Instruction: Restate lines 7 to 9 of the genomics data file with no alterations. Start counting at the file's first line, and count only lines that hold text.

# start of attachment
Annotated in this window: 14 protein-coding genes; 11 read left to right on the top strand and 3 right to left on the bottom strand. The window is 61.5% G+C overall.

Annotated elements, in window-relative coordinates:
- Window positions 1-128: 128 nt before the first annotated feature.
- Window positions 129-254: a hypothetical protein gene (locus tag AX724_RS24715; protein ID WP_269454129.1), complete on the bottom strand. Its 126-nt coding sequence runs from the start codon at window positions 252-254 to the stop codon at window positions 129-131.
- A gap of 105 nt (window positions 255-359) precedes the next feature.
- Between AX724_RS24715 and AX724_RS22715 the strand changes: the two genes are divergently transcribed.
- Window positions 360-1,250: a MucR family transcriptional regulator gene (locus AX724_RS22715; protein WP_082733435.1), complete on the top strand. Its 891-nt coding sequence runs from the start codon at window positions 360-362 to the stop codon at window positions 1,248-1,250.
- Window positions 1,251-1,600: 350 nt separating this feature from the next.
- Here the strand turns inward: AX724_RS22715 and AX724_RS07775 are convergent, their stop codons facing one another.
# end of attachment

- Window positions 360-1,250: a MucR family transcriptional regulator gene (locus AX724_RS22715; protein WP_082733435.1), complete on the top strand. Its 891-nt coding sequence runs from the start codon at window positions 360-362 to the stop codon at window positions 1,248-1,250.
- Window positions 1,251-1,600: 350 nt separating this feature from the next.
- Here the strand turns inward: AX724_RS22715 and AX724_RS07775 are convergent, their stop codons facing one another.